The Burbs is a darkly sweet film that handles heavy themes like paranoia and voyeurism in a way only Dante could deliver, never once venturing outside of the small street Hanks's character lives on. The Burbs is one of the best films of the 80s and I will fight anyone who says differently.
6. 12 Angry Men
The original pot boiler movie. One room filled with twelve angry, frustrated, sweaty men struggling to collectively agree on a verdict during a murder case. The cast is fleshed out by an embarrassment of talent with Henry Fonda and the excellent Lee J. Cobb, (On The Waterfront movie t-shirt HERE) leading the charge.
Directed by the late, great Sidney Lumet, whose other films include Network, Serpico, Dog Day Afternoon, this movie slowly dials up the claustrophobia and friction until the explosive conclusion.
Room is a movie that tackles the heavy theme of unlawful imprisonment and psychological torture, even now it still feels particularly relevant following recent similar cases across the globe.
Directed by Lenny Abrahamson it stars Brie Larson as a woman who, after being held captive for seven years in an enclosed space, finally gains her freedom and allows her son to experience the outside world for the first time. Room is at times a hard watch but it's filled with hope and poignancy and Larson's performance is thoroughly deserving of that Oscar win.
8. Free Fire
Following Kill List and Sightseers director Ben Wheatley made a fantastic, single location shoot-em-up romp called Free Fire. Starring Armie Hammer, Brie Larson, Sharlto Copley and Cillian Murphy it tells the story of a business meeting in a deserted warehouse in Boston in the 70s. Two rival gangs agree to meet to trade guns, but things go south quickly, trapping them all in a perpetual shoot-out.
This jet-black comedy plays on every movie shoot-out trope and never regards itself too seriously. Played largely for laughs the film never leaves the single location giving the feel of a perpetual, inescapable nightmare for its characters.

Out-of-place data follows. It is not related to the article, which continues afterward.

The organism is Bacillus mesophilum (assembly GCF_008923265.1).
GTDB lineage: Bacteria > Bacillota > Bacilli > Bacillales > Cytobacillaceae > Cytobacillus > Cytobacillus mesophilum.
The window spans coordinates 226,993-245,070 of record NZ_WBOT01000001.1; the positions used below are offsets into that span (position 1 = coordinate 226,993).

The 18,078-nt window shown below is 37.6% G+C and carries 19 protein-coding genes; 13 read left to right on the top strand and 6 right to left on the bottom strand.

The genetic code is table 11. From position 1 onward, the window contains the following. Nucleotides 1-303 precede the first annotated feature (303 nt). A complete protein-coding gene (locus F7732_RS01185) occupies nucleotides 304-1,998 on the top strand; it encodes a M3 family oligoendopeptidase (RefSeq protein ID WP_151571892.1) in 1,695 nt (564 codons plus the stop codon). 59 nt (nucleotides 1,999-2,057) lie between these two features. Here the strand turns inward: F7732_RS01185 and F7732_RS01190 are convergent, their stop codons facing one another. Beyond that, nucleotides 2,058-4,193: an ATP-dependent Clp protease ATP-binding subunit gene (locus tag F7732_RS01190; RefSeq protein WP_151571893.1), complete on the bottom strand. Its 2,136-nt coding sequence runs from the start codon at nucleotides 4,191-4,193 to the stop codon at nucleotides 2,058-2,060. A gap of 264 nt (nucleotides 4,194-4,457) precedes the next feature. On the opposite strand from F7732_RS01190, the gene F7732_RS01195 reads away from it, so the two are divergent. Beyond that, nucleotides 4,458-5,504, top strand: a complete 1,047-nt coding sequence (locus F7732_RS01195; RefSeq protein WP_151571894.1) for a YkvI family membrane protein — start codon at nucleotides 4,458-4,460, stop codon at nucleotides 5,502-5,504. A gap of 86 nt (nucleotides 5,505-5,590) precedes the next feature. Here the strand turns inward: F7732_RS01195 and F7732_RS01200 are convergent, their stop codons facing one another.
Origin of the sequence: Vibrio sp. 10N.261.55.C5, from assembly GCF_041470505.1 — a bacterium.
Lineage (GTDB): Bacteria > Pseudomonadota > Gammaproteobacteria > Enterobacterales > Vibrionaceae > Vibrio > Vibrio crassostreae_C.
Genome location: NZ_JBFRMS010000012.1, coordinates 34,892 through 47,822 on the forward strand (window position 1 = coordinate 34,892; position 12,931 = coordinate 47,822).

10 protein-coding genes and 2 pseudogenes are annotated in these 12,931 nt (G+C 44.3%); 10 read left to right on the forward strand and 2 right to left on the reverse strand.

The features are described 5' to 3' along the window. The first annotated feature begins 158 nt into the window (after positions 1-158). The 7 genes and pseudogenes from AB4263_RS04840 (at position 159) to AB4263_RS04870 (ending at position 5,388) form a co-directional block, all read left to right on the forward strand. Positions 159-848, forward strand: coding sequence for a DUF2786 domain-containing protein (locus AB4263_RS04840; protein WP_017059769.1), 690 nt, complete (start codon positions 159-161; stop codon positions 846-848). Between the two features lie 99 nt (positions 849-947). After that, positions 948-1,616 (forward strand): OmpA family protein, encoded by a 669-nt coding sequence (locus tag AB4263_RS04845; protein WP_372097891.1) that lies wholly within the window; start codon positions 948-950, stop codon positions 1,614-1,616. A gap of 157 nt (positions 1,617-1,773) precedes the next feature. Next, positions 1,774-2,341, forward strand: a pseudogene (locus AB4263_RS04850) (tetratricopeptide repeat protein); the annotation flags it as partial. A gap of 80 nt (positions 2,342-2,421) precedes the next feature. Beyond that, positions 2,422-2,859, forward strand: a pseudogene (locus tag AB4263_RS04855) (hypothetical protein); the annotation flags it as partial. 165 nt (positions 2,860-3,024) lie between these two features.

9. The Invitation
Oh boy, this movie is a hidden gem. Released in 2015 and directed by Karyn Kusama it stars Tom Hardy doppelganger Logan Marshall-Green as a man invited to attend a dinner party at his ex-wife's house in the Hollywood hills. He quickly realizes that there was an altogether different motive for his invitation.
It blows my mind that this film doesn't get the recognition it deserves. It perfectly dials up the tension, slowly answering questions as the plot drives towards that shocking, gut-punch final scene.
10. Green Room
Green Room is a tight, nerve-shredding, horror movie starring the late, great Anton Yelchin and Patrick Stewart. Directed by Jeremy Saulnier, whose previous credit Blue Ruin ranks as one of my all-time favourite movies, Green Room charts the terrifying ordeal of a punk band trapped in a remote location after playing a gig for a crowd of neo-Nazis.
Again, Green Room is a film where the majority of the plot plays out in a single location but it's the heady combination of Yelchin's performance of a man forced to make life and death decisions, contrasted with the steely menace of Stweart's psychotic Nazi leader that makes this movie a must-see.
There you have it, my list of ten movies which are full of paranoid, isolated characters struggling to escape from claustrophobic locations and scenarios, a perfect watch-list to make you feel a little more appreciative of your own limited surroundings during this coronavirus lockdown. Enjoy and stay safe.